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The Convict by William Wordsworth

Updated: Dec 14, 2019

In November, 2019 the state of Oklahoma released almost 500 "non-violent" criminals in the largest commutation in US history. This brought up many issues regarding the justice system and the court system. But it also brings up a critical issue about the role and goals of the penal system. 

Can convicts be reformed? If it is possible then what is in our best interest to support? If a convict CAN be reformed, then should not not attempt to help them do so? And at the very least, should we not get in the way of possible reform?

These are some important questions, among many others, that William Wordsworth asked in this poem.

It was so controversial, in fact, that he removed it from all subsequent publication.



By WIlliam Wordsworth


The glory of the evening was spread through the west;

—On the slope of a mountain I stood,

While the joy that precedes the calm season of rest

Rang loud through the meadow and wood.

“And must we then part from a dwelling so fair?’’

In the pain of my spirit I said,

And with a deep sadness I turned, to repair

To the cell where the convict is laid.

The thick-ribbed walls that o’ershadow the gate

Resound; and the dungeons unfold:

I pause; and at length, through the glimmering grate,

That outcast of pity behold.

His black matted head on his shoulder is bent,

And deep is the sigh of his breath,

And with stedfast dejection his eyes are intent

On the fetters that link him to death.

‘Tis sorrow enough on that visage to gaze,

That body dismiss’d from his care;

Yet my fancy has pierced to his heart, and pourtrays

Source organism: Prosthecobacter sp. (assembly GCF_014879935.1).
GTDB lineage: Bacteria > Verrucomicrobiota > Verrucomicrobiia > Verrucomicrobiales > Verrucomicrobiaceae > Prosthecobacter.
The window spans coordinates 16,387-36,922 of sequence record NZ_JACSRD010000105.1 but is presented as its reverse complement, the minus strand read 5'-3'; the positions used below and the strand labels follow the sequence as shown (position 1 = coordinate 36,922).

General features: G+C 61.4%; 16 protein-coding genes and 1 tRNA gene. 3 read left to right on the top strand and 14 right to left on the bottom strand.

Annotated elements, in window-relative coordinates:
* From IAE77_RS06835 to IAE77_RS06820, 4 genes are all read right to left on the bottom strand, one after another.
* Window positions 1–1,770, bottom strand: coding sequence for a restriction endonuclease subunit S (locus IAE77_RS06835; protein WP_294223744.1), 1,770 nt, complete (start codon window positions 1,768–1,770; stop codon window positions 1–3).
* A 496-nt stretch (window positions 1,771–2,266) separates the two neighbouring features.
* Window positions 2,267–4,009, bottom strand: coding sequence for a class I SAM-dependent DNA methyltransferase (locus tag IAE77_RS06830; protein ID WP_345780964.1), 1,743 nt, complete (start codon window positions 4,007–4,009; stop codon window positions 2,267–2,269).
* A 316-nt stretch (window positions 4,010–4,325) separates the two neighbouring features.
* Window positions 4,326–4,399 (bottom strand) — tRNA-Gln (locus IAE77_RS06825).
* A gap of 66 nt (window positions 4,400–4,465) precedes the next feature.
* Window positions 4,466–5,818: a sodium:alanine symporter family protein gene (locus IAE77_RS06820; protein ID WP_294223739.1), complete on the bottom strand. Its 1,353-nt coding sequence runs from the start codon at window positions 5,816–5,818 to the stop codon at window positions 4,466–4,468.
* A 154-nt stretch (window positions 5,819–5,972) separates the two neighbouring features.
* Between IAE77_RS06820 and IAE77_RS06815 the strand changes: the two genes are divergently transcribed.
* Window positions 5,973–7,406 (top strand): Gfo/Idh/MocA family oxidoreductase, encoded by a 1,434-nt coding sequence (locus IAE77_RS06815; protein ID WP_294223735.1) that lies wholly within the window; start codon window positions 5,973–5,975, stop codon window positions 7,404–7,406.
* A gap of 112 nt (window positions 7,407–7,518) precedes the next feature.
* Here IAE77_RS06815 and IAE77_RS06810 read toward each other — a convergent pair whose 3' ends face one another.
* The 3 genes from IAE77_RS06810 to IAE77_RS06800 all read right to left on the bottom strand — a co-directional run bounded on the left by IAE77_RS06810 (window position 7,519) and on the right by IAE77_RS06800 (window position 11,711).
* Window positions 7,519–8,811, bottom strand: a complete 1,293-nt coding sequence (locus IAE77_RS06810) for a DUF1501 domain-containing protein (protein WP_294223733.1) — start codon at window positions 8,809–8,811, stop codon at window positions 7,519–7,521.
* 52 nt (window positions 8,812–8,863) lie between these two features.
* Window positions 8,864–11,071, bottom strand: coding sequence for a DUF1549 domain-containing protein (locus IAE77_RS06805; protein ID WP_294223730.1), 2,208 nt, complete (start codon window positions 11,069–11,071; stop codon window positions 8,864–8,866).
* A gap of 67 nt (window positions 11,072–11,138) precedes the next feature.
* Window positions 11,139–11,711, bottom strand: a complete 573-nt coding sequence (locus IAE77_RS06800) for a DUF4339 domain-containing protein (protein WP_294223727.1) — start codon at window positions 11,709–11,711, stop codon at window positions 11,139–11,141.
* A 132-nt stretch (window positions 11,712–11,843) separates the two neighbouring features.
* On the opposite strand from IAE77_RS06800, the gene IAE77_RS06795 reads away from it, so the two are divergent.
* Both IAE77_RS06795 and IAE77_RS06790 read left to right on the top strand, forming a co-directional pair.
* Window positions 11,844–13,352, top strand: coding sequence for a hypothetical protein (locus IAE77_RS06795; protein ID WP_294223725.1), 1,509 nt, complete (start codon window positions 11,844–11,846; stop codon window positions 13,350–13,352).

More terrible images there.

His bones are consumed, and his life-blood is dried,

With wishes the past to undo;

And his crime, through the pains that o’erwhelm him,


Still blackens and grows on his view.

When from the dark synod, or blood-reeking field,

To his chamber the monarch is led,

All soothers of sense their soft virtue shall yield,

And quietness pillow his head.

But if grief, self-consumed, in oblivion would doze,

And conscience her tortures appease,

’Mid tumult and uproar this man must repose ;

In the comfortless vault of disease.

When his fetters at night have so press’d on his limbs,

That the weight can no longer be borne,

If, while a half-slumber his memory bedims,

The wretch on his pallet should turn,

While the jail-mastiff howls at the dull clanking chain,

From the roots of his hair there shall start

A thousand sharp punctures of cold-sweating pain,

And terror shall leap at his heart.

But now he half-raises his deep-sunken eye,

And the motion unsettles a tear;

The silence of sorrow it seems to supply,

And asks of me why I am here.

“Poor victim ! no idle intruder has stood

“With o’erweening complacence our state to compare,

”But one, whose first wish is the wish to be good,

“Is come as a brother thy sorrows to share.

“At thy name though compassion her nature resign,

“Though in virtue’s proud mouth thy report be a


”My care, if the arm of the mighty were mine,

“Would plant thee where yet thou might’st blossom



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